A rematch for Youngstown mayor in the Democratic primary is looming


By David Skolnick

skolnick@vindy.com

YOUNGSTOWN

Jamael Tito Brown, who lost the 2013 Democratic primary for Youngstown mayor by 142 votes, is “strongly considering” running again this year.

Brown began circulating nominating petitions Tuesday for the May 2 Democratic primary challenging Mayor John A. McNally, who won the primary and general election four years ago. The filing deadline is Feb. 1.

Meanwhile, McNally said he’ll turn in his petitions Thursday to the Mahoning County Board of Elections for a second four-year term.

McNally’s conviction last year in the Oakhill Renaissance Place corruption scandal will play a role in the campaign, Brown said.

“We deserve better in the city of Youngstown from our leadership,” Brown said Tuesday. “The citizens have an opportunity to make their voices heard” on McNally’s convictions.

McNally said it’s “not unexpected” that his political opponents will try to use the convictions against him.

“It’s up to them to make the case [they deserve to be elected], and it’s my job to make the case about all my administration has accomplished,” he said. “What have they been doing for the past three, four years? Voters have seen what I can do and my administration can do. There’s been a 15 to 20 percent drop in crime, more demolitions and more economic-development projects.”

McNally pleaded guilty in February 2016 to four misdemeanors: two counts of falsification, and one count each of unlawful use of a telecommunications device and attempted disclosure of confidential information. He was given a year’s probation in March 2016 and allowed to remain in office. He was facing 18 felonies and seven misdemeanors when he took the deal.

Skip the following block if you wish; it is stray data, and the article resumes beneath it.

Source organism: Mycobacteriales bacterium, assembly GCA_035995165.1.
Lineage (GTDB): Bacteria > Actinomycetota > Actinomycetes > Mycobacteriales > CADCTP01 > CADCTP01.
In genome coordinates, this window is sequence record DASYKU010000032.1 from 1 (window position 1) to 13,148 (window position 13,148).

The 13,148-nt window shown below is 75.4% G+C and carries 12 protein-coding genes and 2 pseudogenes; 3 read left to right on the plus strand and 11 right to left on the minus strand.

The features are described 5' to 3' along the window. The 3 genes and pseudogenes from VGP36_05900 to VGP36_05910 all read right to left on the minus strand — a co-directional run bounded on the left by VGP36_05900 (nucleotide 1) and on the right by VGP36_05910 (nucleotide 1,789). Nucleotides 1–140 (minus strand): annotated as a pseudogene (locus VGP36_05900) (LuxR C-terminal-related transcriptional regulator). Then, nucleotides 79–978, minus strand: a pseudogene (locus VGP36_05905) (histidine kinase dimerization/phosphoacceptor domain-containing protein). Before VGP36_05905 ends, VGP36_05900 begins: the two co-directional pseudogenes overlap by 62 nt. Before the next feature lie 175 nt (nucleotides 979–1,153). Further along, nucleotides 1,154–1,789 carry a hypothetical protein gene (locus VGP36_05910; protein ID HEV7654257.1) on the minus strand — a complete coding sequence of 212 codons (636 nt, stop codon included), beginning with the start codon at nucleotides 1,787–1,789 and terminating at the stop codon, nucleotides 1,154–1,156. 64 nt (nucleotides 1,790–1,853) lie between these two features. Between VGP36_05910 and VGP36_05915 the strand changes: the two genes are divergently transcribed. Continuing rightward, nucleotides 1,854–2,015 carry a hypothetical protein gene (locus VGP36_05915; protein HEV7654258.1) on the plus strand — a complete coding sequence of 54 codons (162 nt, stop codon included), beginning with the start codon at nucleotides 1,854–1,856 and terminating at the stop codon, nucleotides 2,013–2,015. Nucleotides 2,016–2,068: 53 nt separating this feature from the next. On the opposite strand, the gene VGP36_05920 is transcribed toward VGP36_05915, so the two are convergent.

McNally was accused of being part of a criminal enterprise that conspired to illegally stop or impede the relocation of the Mahoning County Job and Family Services Department from a building owned by a subsidiary of the Cafaro Co. to Oakhill, the former Forum Health Southside Medical Center. McNally was a Mahoning County commissioner when the county, over his objections, purchased Oakhill in 2007.

The convictions relate to McNally, when he was a Mahoning County commissioner, illegally faxing the county’s confidential offer July 13, 2006, to buy Oakhill to attorneys at Ulmer & Berne, a Cleveland law firm that represented Anthony Cafaro Sr., former head of his family-owned Cafaro Co. shopping-center business.

McNally beat Brown, the county treasurer’s director of operations and a former city council president, 3,311 to 3,169 in the May 7, 2013, primary. McNally went on to win the general election.

Brown, too, could face criticism from Democrats for his decision to vote an “issues-only” ballot in the March 2016 primary. By doing so, Brown purposely refused to vote in the Democratic primary.

When asked Tuesday to explain his decision, Brown, who is the county Democratic Party’s vice chairman of minority affairs, said he did so because of his “frustration with politics in general. I wanted to do it at that time, and I exercised that right. There’s got to be some bold moves from leaders.”

In response, McNally said, “As a member of Democratic Party leadership in Mahoning County, he needs to come up with a better explanation than ‘I’m frustrated with politics.’ It doesn’t look like he was interested in taking a stand in that [presidential] race or any race.”

Though McNally said he supported Democratic presidential nominee Hillary Clinton, her campaign seemed to keep its distance from McNally, making no references to the mayor during Valley visits.

Harry Turner, who unsuccessfully ran in 2015 as an independent candidate for 5th Ward council, says he also will run in the Democratic primary.

Former Councilwoman Janet Tarpley of the 6th Ward previously has expressed interest in running for mayor in the primary.

Meanwhile, Municipal Court Judge Robert Milich cannot run for re-election this year because of the state’s age-restriction law on judges.

Two candidates planning to fill the seat are Anthony Sertick Jr., the city court magistrate, and Carla Baldwin, an assistant county prosecutor who will become a county juvenile court magistrate Thursday.

Deputy Law Director Anthony Donofrio said he hasn’t made a final decision on seeking the seat but is interested. He said he also is considering a bid for a common pleas court position next year.

Council President Charles Sammarone and Clerk of Courts Sarah Brown-Clark are running for re-election. They don’t have any opposition at this point.

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